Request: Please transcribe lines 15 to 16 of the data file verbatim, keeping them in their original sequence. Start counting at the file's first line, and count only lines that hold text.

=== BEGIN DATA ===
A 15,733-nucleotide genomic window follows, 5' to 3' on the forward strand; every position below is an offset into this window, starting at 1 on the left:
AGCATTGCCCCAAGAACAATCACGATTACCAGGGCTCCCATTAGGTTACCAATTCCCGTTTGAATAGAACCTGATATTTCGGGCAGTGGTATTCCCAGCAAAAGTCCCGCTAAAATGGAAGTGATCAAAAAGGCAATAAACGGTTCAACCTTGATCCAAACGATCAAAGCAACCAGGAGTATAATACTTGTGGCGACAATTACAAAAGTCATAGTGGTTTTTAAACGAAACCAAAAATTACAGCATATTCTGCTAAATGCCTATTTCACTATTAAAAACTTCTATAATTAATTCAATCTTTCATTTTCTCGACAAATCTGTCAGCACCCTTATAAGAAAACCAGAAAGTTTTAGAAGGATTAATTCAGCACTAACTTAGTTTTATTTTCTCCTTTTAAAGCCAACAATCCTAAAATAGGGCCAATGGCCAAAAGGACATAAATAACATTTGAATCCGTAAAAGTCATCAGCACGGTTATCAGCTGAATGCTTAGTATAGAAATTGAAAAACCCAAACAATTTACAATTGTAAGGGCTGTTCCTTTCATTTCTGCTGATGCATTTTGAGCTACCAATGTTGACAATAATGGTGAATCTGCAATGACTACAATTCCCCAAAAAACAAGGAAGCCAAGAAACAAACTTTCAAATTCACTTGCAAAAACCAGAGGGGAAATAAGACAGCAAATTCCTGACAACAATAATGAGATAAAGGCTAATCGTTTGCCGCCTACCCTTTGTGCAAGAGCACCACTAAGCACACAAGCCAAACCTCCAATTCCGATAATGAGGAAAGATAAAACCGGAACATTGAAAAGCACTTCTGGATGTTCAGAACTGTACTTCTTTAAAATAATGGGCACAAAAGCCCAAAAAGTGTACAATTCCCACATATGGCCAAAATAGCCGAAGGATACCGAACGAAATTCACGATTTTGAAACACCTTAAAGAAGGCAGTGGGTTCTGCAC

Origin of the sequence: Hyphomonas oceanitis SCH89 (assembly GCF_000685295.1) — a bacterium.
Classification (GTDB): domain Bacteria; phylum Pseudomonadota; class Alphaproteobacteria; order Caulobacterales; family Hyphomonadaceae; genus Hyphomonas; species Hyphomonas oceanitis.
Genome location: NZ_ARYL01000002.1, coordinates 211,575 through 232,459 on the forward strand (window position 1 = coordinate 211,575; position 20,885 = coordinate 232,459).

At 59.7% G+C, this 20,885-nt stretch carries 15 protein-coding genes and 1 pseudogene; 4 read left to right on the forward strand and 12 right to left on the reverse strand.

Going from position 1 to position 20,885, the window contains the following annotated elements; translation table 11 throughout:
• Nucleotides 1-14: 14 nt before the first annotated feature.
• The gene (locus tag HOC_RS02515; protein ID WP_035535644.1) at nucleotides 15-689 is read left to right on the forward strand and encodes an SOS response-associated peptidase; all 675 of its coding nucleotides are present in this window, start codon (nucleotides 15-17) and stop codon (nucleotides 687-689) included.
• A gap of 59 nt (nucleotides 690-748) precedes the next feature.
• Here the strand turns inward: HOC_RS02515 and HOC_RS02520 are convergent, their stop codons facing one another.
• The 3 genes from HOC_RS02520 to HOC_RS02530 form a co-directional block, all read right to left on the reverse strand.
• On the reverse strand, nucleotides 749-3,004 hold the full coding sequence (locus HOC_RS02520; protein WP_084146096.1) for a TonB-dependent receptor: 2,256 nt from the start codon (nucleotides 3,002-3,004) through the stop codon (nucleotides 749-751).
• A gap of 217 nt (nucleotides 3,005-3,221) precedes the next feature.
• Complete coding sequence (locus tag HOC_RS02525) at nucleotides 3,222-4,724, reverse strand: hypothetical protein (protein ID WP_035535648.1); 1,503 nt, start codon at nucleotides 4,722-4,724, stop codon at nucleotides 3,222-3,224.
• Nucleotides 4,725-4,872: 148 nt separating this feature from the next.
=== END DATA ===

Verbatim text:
• Complete coding sequence (locus tag HOC_RS02525) at nucleotides 3,222-4,724, reverse strand: hypothetical protein (protein ID WP_035535648.1); 1,503 nt, start codon at nucleotides 4,722-4,724, stop codon at nucleotides 3,222-3,224.
• Nucleotides 4,725-4,872: 148 nt separating this feature from the next.